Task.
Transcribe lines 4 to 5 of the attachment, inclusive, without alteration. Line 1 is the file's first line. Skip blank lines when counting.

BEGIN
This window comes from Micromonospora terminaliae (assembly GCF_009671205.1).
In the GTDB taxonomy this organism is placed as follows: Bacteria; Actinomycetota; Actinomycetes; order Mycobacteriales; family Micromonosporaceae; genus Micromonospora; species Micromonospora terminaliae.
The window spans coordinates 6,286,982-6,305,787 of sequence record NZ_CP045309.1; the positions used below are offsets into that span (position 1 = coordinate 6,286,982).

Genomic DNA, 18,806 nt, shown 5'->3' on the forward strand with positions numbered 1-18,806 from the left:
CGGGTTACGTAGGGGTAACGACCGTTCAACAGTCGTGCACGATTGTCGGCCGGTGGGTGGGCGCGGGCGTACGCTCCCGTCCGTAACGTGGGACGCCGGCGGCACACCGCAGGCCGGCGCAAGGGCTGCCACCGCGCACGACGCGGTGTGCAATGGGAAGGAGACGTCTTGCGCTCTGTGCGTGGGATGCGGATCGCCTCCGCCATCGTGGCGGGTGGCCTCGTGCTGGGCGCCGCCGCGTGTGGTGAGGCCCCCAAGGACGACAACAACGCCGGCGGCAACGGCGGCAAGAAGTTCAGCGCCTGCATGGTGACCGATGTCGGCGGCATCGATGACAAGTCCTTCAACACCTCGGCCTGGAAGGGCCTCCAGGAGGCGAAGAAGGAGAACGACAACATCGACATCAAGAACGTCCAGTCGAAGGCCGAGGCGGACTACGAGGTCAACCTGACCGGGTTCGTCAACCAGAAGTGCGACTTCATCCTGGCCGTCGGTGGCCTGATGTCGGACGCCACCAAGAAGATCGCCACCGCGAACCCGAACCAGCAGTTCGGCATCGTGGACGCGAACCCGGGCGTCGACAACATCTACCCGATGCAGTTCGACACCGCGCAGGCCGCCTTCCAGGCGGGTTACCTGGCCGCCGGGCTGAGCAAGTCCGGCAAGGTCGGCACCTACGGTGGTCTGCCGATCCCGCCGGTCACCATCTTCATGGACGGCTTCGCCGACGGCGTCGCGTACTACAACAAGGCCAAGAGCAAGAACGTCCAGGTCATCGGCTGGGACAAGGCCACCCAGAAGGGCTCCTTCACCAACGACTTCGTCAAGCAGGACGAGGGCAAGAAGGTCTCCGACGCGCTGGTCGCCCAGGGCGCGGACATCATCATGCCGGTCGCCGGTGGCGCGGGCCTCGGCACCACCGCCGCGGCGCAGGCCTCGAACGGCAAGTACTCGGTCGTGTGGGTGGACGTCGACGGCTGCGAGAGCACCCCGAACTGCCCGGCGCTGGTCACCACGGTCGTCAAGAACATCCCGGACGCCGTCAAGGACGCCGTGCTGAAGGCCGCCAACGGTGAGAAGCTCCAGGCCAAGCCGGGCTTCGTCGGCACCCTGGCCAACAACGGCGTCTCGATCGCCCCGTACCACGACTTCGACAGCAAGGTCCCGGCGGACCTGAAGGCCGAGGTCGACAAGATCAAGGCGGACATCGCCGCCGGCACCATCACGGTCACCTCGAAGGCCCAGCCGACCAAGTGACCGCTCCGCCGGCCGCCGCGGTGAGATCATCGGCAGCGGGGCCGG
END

Genomic DNA, 18,806 nt, shown 5'->3' on the forward strand with positions numbered 1-18,806 from the left:
CGGGTTACGTAGGGGTAACGACCGTTCAACAGTCGTGCACGATTGTCGGCCGGTGGGTGGGCGCGGGCGTACGCTCCCGTCCGTAACGTGGGACGCCGGCGGCACACCGCAGGCCGGCGCAAGGGCTGCCACCGCGCACGACGCGGTGTGCAATGGGAAGGAGACGTCTTGCGCTCTGTGCGTGGGATGCGGATCGCCTCCGCCATCGTGGCGGGTGGCCTCGTGCTGGGCGCCGCCGCGTGTGGTGAGGCCCCCAAGGACGACAACAACGCCGGCGGCAACGGCGGCAAGAAGTTCAGCGCCTGCATGGTGACCGATGTCGGCGGCATCGATGACAAGTCCTTCAACACCTCGGCCTGGAAGGGCCTCCAGGAGGCGAAGAAGGAGAACGACAACATCGACATCAAGAACGTCCAGTCGAAGGCCGAGGCGGACTACGAGGTCAACCTGACCGGGTTCGTCAACCAGAAGTGCGACTTCATCCTGGCCGTCGGTGGCCTGATGTCGGACGCCACCAAGAAGATCGCCACCGCGAACCCGAACCAGCAGTTCGGCATCGTGGACGCGAACCCGGGCGTCGACAACATCTACCCGATGCAGTTCGACACCGCGCAGGCCGCCTTCCAGGCGGGTTACCTGGCCGCCGGGCTGAGCAAGTCCGGCAAGGTCGGCACCTACGGTGGTCTGCCGATCCCGCCGGTCACCATCTTCATGGACGGCTTCGCCGACGGCGTCGCGTACTACAACAAGGCCAAGAGCAAGAACGTCCAGGTCATCGGCTGGGACAAGGCCACCCAGAAGGGCTCCTTCACCAACGACTTCGTCAAGCAGGACGAGGGCAAGAAGGTCTCCGACGCGCTGGTCGCCCAGGGCGCGGACATCATCATGCCGGTCGCCGGTGGCGCGGGCCTCGGCACCACCGCCGCGGCGCAGGCCTCGAACGGCAAGTACTCGGTCGTGTGGGTGGACGTCGACGGCTGCGAGAGCACCCCGAACTGCCCGGCGCTGGTCACCACGGTCGTCAAGAACATCCCGGACGCCGTCAAGGACGCCGTGCTGAAGGCCGCCAACGGTGAGAAGCTCCAGGCCAAGCCGGGCTTCGTCGGCACCCTGGCCAACAACGGCGTCTCGATCGCCCCGTACCACGACTTCGACAGCAAGGTCCCGGCGGACCTGAAGGCCGAGGTCGACAAGATCAAGGCGGACATCGCCGCCGGCACCATCACGGTCACCTCGAAGGCCCAGCCGACCAAGTGACCGCTCCGCCGGCCGCCGCGGTGAGATCATCGGCAGCGGGGCCGG